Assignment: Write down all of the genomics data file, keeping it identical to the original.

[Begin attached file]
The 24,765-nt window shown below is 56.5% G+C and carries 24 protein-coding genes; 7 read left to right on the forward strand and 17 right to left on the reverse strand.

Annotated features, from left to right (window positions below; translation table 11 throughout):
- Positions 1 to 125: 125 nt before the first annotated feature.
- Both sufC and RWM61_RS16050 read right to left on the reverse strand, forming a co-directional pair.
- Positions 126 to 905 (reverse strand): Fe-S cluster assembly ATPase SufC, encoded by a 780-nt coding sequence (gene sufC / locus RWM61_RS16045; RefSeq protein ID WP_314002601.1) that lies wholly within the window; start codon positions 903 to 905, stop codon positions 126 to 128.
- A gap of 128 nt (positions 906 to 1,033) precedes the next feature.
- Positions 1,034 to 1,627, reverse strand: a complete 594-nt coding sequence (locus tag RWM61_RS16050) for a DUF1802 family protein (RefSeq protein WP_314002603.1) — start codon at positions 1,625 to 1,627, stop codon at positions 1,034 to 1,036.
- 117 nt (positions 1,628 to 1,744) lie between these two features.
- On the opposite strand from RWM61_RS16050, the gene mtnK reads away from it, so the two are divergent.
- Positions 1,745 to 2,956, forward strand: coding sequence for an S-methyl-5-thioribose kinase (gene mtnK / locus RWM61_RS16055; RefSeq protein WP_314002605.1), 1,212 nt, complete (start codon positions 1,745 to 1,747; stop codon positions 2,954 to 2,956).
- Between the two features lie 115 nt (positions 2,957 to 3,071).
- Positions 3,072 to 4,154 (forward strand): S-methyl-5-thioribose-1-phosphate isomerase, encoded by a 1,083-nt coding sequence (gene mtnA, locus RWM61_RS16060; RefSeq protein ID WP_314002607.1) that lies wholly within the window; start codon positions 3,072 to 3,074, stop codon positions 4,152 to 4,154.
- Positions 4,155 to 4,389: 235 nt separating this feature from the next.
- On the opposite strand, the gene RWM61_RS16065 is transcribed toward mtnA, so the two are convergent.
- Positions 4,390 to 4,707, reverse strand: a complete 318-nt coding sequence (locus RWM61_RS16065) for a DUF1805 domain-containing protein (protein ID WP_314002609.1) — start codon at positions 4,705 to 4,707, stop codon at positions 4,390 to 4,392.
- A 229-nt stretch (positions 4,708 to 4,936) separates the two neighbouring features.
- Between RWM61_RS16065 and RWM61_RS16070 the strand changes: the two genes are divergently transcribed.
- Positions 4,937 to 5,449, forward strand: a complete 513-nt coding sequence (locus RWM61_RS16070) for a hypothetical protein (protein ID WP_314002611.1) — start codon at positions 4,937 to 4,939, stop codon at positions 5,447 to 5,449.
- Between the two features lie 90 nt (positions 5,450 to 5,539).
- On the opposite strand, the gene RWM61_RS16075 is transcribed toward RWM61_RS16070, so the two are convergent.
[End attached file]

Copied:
The 24,765-nt window shown below is 56.5% G+C and carries 24 protein-coding genes; 7 read left to right on the forward strand and 17 right to left on the reverse strand.

Annotated features, from left to right (window positions below; translation table 11 throughout):
- Positions 1 to 125: 125 nt before the first annotated feature.
- Both sufC and RWM61_RS16050 read right to left on the reverse strand, forming a co-directional pair.
- Positions 126 to 905 (reverse strand): Fe-S cluster assembly ATPase SufC, encoded by a 780-nt coding sequence (gene sufC / locus RWM61_RS16045; RefSeq protein ID WP_314002601.1) that lies wholly within the window; start codon positions 903 to 905, stop codon positions 126 to 128.
- A gap of 128 nt (positions 906 to 1,033) precedes the next feature.
- Positions 1,034 to 1,627, reverse strand: a complete 594-nt coding sequence (locus tag RWM61_RS16050) for a DUF1802 family protein (RefSeq protein WP_314002603.1) — start codon at positions 1,625 to 1,627, stop codon at positions 1,034 to 1,036.
- 117 nt (positions 1,628 to 1,744) lie between these two features.
- On the opposite strand from RWM61_RS16050, the gene mtnK reads away from it, so the two are divergent.
- Positions 1,745 to 2,956, forward strand: coding sequence for an S-methyl-5-thioribose kinase (gene mtnK / locus RWM61_RS16055; RefSeq protein WP_314002605.1), 1,212 nt, complete (start codon positions 1,745 to 1,747; stop codon positions 2,954 to 2,956).
- Between the two features lie 115 nt (positions 2,957 to 3,071).
- Positions 3,072 to 4,154 (forward strand): S-methyl-5-thioribose-1-phosphate isomerase, encoded by a 1,083-nt coding sequence (gene mtnA, locus RWM61_RS16060; RefSeq protein ID WP_314002607.1) that lies wholly within the window; start codon positions 3,072 to 3,074, stop codon positions 4,152 to 4,154.
- Positions 4,155 to 4,389: 235 nt separating this feature from the next.
- On the opposite strand, the gene RWM61_RS16065 is transcribed toward mtnA, so the two are convergent.
- Positions 4,390 to 4,707, reverse strand: a complete 318-nt coding sequence (locus RWM61_RS16065) for a DUF1805 domain-containing protein (protein ID WP_314002609.1) — start codon at positions 4,705 to 4,707, stop codon at positions 4,390 to 4,392.
- A 229-nt stretch (positions 4,708 to 4,936) separates the two neighbouring features.
- Between RWM61_RS16065 and RWM61_RS16070 the strand changes: the two genes are divergently transcribed.
- Positions 4,937 to 5,449, forward strand: a complete 513-nt coding sequence (locus RWM61_RS16070) for a hypothetical protein (protein ID WP_314002611.1) — start codon at positions 4,937 to 4,939, stop codon at positions 5,447 to 5,449.
- Between the two features lie 90 nt (positions 5,450 to 5,539).
- On the opposite strand, the gene RWM61_RS16075 is transcribed toward RWM61_RS16070, so the two are convergent.